The lyric was a short poem that dealt with feelings or thoughts. It was sung with the accompaniment of a lyre, a stringed instrument of the harp family. There were two types of lyric poetry: the choral lyric and the personal lyric. They were developed in ancient Greece around the 6th Century BC. Famous lyric poets of ancient Greece included Alcaeus, Sappho, and Pindar.
The lyre was made of cow entrails strung across a tortoise shell. It was said to have been invented by the god Hermes.
In 730 BC, there was a bard named Homer. A bard was a poet who
traveled from place to place singing of the gods and of great
heroic deeds. For all we know, he may have been blind, which
helped him concentrate on his poetry. Homer was the name given to
the author of the Iliad and the Odyssey, two great
epic poems. The Iliad and Odyssey deal with
legendary events that occurred during the Trojan War, which was
fought between the Greeks and Trojans. They were written down in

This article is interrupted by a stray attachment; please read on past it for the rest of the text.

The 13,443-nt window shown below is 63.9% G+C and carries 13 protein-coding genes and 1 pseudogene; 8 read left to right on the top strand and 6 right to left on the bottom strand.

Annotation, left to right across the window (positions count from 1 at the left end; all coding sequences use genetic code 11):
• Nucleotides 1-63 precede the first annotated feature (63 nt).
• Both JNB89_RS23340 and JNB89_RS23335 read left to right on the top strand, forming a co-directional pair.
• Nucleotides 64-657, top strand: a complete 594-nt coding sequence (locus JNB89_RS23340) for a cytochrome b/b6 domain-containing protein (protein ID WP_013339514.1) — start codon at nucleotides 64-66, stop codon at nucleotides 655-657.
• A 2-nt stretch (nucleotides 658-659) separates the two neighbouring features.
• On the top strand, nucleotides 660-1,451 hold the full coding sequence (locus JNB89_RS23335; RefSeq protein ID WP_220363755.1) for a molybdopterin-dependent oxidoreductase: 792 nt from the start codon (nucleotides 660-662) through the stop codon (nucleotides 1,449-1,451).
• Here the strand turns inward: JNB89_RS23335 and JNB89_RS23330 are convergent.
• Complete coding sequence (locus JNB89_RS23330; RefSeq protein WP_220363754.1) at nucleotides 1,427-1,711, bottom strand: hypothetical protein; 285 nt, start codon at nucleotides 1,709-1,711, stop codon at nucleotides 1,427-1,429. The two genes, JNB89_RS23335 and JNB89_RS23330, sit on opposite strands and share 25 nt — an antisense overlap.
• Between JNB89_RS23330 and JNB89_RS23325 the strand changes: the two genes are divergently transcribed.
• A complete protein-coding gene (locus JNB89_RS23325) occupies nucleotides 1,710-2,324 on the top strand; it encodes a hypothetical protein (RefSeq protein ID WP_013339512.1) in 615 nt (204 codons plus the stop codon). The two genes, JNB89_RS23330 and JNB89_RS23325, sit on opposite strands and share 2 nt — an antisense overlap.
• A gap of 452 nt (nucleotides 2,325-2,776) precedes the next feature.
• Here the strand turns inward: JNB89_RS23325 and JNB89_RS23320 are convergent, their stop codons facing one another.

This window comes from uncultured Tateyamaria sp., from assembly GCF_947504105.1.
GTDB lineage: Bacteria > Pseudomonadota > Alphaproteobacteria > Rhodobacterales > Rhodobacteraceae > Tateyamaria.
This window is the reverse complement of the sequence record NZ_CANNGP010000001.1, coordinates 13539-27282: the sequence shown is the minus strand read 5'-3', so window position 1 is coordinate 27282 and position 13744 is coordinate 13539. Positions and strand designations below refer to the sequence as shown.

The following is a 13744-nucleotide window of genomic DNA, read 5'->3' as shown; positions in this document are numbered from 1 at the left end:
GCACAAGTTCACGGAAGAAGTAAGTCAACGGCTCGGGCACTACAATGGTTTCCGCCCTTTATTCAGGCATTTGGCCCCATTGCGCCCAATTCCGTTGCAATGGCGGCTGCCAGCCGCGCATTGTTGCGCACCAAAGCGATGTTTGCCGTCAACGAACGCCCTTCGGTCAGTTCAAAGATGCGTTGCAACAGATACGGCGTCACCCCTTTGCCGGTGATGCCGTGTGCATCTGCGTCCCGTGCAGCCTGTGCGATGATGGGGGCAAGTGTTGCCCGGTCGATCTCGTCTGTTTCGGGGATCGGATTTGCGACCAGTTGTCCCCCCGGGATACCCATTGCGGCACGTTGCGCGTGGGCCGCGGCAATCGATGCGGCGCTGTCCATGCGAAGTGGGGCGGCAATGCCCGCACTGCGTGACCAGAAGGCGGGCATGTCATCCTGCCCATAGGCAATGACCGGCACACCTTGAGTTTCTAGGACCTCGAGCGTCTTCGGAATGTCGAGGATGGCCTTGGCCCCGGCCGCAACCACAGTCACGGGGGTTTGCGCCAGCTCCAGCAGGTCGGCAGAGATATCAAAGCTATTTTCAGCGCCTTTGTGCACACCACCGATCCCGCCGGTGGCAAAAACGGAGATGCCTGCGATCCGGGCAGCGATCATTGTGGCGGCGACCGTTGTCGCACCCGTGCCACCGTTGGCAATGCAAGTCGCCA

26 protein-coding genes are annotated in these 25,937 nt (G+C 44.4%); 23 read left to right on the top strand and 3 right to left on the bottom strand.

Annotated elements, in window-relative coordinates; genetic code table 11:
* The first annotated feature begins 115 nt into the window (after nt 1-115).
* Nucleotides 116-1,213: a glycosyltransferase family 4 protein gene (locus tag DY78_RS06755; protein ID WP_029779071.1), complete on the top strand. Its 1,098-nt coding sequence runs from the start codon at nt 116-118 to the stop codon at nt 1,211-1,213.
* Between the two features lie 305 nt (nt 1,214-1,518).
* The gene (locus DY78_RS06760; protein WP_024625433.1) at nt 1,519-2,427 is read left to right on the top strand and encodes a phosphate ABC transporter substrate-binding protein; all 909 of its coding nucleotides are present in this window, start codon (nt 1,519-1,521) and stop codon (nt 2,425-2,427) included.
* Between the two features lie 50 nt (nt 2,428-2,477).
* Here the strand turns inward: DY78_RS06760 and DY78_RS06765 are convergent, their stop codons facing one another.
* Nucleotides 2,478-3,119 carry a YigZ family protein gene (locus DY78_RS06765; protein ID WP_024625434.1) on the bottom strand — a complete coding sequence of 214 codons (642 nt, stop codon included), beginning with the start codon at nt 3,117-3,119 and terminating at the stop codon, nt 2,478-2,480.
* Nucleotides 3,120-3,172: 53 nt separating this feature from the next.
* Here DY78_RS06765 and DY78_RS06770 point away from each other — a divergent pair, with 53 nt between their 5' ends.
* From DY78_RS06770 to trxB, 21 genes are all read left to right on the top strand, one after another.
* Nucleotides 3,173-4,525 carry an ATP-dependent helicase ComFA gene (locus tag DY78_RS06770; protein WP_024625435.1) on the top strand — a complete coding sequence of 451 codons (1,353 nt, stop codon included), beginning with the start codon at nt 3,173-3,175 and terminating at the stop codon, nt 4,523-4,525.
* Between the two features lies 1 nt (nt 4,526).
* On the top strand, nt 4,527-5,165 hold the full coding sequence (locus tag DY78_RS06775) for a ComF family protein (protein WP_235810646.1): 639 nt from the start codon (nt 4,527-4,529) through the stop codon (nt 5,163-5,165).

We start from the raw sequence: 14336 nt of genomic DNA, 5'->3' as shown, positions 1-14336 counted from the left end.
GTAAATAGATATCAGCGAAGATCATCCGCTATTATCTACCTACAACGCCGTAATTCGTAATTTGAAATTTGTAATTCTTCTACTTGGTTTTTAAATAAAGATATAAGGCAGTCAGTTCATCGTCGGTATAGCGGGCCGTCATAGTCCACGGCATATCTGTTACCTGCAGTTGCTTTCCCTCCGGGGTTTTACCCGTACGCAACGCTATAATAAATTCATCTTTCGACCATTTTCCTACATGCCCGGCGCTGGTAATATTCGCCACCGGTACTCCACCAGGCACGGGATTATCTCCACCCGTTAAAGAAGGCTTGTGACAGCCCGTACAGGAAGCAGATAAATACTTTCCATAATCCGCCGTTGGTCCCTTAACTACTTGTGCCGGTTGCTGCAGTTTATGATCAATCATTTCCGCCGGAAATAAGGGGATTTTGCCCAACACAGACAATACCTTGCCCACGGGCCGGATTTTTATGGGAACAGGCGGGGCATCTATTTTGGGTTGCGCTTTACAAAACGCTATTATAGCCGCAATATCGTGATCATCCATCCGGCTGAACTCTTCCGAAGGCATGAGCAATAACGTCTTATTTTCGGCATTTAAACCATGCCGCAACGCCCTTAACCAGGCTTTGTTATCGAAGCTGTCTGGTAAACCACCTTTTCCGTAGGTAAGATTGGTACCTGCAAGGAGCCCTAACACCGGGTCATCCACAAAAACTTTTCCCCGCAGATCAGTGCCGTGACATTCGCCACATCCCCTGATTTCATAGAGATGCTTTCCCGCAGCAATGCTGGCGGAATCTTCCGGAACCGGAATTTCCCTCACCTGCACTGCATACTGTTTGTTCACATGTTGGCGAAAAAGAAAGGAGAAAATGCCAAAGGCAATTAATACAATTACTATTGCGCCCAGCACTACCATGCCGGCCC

elaborate language by Homers friends, while he recited the
The Greek Theater
Going to the theater was very important to the Ancient Greeks. The theater held over 10,000 people. Many men spent the whole day there, watching plays. They all took a packed lunch and a cushion to sit on. Poor people got free tickets from the city-states. All actors were men, for the Greek women had very low standings. At first, the plays included no speech, only singing. Later, Thespis introduced speaking parts into plays. He also had plays with masks to exaggerate the expressions of the actors.
The theater first began as hymns and dances for the wine god, Dionysus, so the Greeks could have a good grape harvest. Soon plays became important because they were part of the spring festival. The plays were either tragedy or comedy. Comedies were usually written to ridicule political figures, while tragedies were for the audiences purging of emotions. Four very famous Greek playwrights include Aeschylus, Sophocles, Euripides, and Aristophanes.